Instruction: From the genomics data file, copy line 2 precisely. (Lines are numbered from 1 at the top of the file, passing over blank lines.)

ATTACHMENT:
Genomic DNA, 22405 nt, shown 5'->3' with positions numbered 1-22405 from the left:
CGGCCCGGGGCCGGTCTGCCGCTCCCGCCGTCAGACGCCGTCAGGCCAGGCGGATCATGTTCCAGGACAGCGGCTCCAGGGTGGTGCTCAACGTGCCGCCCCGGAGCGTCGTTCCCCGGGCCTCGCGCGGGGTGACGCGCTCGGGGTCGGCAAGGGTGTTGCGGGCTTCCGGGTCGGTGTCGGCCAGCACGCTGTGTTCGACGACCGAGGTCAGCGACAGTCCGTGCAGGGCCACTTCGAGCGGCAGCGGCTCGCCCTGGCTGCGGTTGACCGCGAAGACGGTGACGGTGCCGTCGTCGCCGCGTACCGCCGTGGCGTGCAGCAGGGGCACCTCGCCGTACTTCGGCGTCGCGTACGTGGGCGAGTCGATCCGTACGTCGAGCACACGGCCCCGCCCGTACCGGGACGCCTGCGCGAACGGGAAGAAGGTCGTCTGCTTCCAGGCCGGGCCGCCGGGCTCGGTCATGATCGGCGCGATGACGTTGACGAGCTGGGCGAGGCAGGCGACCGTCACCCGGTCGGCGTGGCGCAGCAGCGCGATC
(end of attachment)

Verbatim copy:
CGGCCCGGGGCCGGTCTGCCGCTCCCGCCGTCAGACGCCGTCAGGCCAGGCGGATCATGTTCCAGGACAGCGGCTCCAGGGTGGTGCTCAACGTGCCGCCCCGGAGCGTCGTTCCCCGGGCCTCGCGCGGGGTGACGCGCTCGGGGTCGGCAAGGGTGTTGCGGGCTTCCGGGTCGGTGTCGGCCAGCACGCTGTGTTCGACGACCGAGGTCAGCGACAGTCCGTGCAGGGCCACTTCGAGCGGCAGCGGCTCGCCCTGGCTGCGGTTGACCGCGAAGACGGTGACGGTGCCGTCGTCGCCGCGTACCGCCGTGGCGTGCAGCAGGGGCACCTCGCCGTACTTCGGCGTCGCGTACGTGGGCGAGTCGATCCGTACGTCGAGCACACGGCCCCGCCCGTACCGGGACGCCTGCGCGAACGGGAAGAAGGTCGTCTGCTTCCAGGCCGGGCCGCCGGGCTCGGTCATGATCGGCGCGATGACGTTGACGAGCTGGGCGAGGCAGGCGACCGTCACCCGGTCGGCGTGGCGCAGCAGCGCGATC